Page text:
Some experience a difficulty here. They say that if the begettal of Jesus by the Spirit had such an effect as this, he was not of the same nature as ourselves. The simple answer may suggest itself in the question: Are there not different sorts of the same nature in everything? Contrast a crab-apple with a delicious Blenheim: a worn-out cart-horse with a high-blooded charger: a mumbling savage with a British peer--different sorts, but the same nature.

Jesus was a man, but not as other men in his powerful affinity for God, and his abhorrence for everything in opposition to His will. He was human nature mentally washed in this sense by the Spirit. If it were not so, to what can we attribute his spotless divinity of character?

It is there: was it an effect without a cause? Education cannot account for it--for other Jewish children had as good an education as he. Education had something to do with it, doubtless, but it was only as the culture of good seed in good soft. The parable of the sower touches the subject: the same seed produced different results, according to the nature of the soil. The "soil" differs in different men, and yet they are all men.

Christ was a man, yet his mental soil differed from all men's. He had the impulses common to all men, but conjoined with these, a power of control possessed by no man. And this was the result of the antitypical washing to which, in him, the seed of David was subjected in harmony with the Mosaic figure.

* Law of Moses Ch 18


compare Lev 15:31 - 'Thus shall ye separate the children of Israel from their uncleanness; that they die not in their uncleanness, when they defile my tabernacle that is among them'.

Ceremonial washing. Yahweh's point of view - Man is physically defiled as inheriting Sin's flesh.
And in every case - except the Lord Yahoshua Anointed - morally unclean as a consequence of the carnal mind which is rebellious against divine law - the carnal mind operating upon the natural impulses unrestrained brings forth sin.

The 'uncleaness' as Brother Roberts states is a term expressive both of their physical and moral defilement -- the character of the entire human race -- the one growing out of the other. Man is an unclean and corruptible organization, physically considered, living or dead: and his thoughts and actions are of the same complexion.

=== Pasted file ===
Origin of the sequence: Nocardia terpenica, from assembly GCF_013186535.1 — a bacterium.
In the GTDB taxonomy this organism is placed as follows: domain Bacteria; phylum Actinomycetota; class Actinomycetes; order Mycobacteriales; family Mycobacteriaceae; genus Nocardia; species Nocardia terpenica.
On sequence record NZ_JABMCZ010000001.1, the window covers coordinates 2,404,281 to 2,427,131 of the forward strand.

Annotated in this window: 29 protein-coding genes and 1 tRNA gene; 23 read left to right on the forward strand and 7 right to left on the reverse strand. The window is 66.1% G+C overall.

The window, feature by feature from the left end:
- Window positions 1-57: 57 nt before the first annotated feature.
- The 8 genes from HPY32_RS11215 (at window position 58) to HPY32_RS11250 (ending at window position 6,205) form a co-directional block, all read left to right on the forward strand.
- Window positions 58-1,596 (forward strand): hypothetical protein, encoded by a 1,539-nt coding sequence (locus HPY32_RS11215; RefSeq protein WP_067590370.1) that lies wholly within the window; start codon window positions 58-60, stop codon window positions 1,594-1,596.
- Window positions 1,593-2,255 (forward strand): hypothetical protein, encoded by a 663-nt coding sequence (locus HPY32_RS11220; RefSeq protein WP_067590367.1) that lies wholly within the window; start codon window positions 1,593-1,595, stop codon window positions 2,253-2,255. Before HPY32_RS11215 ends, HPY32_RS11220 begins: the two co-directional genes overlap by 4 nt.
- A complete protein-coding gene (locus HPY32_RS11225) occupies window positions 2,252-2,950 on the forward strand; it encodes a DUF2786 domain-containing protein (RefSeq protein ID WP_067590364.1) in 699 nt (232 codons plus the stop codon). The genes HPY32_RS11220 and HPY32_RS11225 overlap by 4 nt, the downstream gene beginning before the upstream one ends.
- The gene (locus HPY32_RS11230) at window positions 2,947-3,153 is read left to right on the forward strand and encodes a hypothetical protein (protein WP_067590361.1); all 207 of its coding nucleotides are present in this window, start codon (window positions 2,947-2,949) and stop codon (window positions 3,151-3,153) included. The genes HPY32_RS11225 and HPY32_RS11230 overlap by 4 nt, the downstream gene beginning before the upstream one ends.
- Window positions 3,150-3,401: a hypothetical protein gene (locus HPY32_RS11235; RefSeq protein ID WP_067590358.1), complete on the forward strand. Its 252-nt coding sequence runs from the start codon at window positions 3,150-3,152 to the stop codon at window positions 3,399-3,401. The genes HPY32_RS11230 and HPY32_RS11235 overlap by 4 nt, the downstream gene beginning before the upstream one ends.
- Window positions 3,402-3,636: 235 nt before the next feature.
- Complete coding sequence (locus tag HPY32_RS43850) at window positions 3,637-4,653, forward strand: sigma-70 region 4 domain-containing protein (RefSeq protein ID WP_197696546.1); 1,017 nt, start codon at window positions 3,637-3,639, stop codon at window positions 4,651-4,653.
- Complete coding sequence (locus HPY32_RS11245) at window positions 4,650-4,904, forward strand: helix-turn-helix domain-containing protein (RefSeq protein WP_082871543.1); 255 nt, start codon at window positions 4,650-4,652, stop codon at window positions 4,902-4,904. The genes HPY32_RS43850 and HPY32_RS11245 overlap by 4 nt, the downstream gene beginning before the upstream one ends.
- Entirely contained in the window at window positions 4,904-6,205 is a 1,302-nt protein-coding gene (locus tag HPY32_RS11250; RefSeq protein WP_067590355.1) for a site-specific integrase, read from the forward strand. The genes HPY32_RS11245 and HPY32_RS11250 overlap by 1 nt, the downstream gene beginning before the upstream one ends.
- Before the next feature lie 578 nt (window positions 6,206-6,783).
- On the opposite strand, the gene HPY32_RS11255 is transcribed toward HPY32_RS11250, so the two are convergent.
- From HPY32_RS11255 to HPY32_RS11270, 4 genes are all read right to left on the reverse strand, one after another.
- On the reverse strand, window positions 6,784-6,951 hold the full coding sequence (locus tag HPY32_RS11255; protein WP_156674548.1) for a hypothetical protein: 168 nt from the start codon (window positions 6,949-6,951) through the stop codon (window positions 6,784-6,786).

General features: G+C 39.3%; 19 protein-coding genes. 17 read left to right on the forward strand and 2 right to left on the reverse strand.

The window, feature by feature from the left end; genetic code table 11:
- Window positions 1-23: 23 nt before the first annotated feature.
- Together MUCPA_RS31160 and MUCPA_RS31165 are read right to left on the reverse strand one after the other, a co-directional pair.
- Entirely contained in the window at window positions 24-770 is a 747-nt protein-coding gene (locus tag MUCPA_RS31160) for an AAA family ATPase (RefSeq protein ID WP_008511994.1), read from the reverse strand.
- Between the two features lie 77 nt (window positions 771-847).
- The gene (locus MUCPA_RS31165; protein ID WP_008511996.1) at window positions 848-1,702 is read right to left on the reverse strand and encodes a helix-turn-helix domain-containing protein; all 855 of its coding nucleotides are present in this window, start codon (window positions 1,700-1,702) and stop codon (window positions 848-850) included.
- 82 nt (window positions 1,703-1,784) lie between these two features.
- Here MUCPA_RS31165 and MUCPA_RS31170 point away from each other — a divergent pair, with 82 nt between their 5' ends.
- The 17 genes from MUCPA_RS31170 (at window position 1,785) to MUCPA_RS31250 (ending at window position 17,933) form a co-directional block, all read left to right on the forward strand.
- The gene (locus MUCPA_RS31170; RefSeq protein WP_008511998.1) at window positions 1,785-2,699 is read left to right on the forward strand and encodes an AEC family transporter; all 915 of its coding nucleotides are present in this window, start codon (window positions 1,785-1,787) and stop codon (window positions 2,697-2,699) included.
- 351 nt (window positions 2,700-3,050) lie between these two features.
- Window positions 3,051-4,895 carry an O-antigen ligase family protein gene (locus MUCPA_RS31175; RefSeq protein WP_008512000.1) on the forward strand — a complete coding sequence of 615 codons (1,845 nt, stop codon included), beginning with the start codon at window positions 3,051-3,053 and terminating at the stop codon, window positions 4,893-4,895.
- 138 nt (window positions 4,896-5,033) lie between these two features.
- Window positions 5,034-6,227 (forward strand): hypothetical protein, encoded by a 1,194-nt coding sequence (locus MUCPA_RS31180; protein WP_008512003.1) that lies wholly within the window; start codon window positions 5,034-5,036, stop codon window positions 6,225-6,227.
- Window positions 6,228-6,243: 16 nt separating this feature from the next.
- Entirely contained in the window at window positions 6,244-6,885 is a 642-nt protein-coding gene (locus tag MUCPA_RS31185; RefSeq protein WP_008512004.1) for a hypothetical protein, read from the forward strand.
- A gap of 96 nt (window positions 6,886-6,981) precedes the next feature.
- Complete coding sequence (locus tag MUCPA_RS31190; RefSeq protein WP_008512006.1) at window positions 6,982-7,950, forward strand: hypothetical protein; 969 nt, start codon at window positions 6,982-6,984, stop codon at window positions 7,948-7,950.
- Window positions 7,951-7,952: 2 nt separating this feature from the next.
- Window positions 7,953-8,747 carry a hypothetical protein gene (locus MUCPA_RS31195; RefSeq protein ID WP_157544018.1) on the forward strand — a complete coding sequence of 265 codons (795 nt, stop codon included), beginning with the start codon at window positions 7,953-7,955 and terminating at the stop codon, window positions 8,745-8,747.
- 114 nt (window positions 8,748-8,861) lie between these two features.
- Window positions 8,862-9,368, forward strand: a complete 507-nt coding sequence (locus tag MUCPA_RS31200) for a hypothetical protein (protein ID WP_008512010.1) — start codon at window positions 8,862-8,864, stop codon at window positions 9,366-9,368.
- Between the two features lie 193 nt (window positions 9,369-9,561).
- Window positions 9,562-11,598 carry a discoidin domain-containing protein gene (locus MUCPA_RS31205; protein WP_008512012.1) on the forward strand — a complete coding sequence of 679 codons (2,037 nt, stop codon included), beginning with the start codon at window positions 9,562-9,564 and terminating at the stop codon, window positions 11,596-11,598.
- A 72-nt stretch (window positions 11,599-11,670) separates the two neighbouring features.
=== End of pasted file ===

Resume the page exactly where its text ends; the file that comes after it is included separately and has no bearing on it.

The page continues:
We see him in his true nature when we compare him as he is, with what he is promised to be --the pure, incorruptible, spiritual, ever-living, and glorious nature of Yahweh, Jesus, and the angels.

The Priestly Attire

7 And he put upon him the coat, and girded him with the girdle, and clothed him with the robe, and put the ephod upon him, and he girded him with the curious girdle of the ephod, and bound it unto him therewith.

cp Ex 28:2 'And thou shalt make holy garments for Aaron thy brother for glory and for beauty'.

It cannot be that "glory and beauty" of dress were aimed at in the sense that would commend itself to a child, or a savage, or a fop. Yet, as a matter of fact, the attire of the high priest would be highly picturesque: it would be pleasing to the eye as regards symmetry of form and combination of colour: indeed, with the addition of the frontal-plate of pure gold, the shoulder-buckle of gold-set onyx stone, and the glitter of the twelve rich-set precious stones in the breast-plate, it would be nothing less than splendid. "Glory and beauty" describes it all.

What do we see in this but the fact that glory and beauty are the attributes of Divine wisdom, whether we regard it intrinsically or in its living expression in all experience.

The antitypical "glory and beauty" of the Aaronic garment is less the physical glory of the spirit-nature than the moral and intellectual glory of the spirit-mind.

Law of Moses

8 And he put the breastplate upon him: also he put in the breastplate the Urim and the 

Ref Jms 1:17 'Every good gift and every perfect gift is from above, and cometh down from the Father of lights, with whom is no variableness, neither shadow of turning'.

The spiritual is "glory and beauty" --take it how we may: whether in character, as the man who brings forth the fruit of the spirit, in love, joy, peace, longsuffering, gentleness, and goodness (Gal. 5:22); or in nature, as the angels, pure, incorruptible, and glorious, who are the sample to us of the state to which men are by the gospel invited when offered "glory and honour and immortality".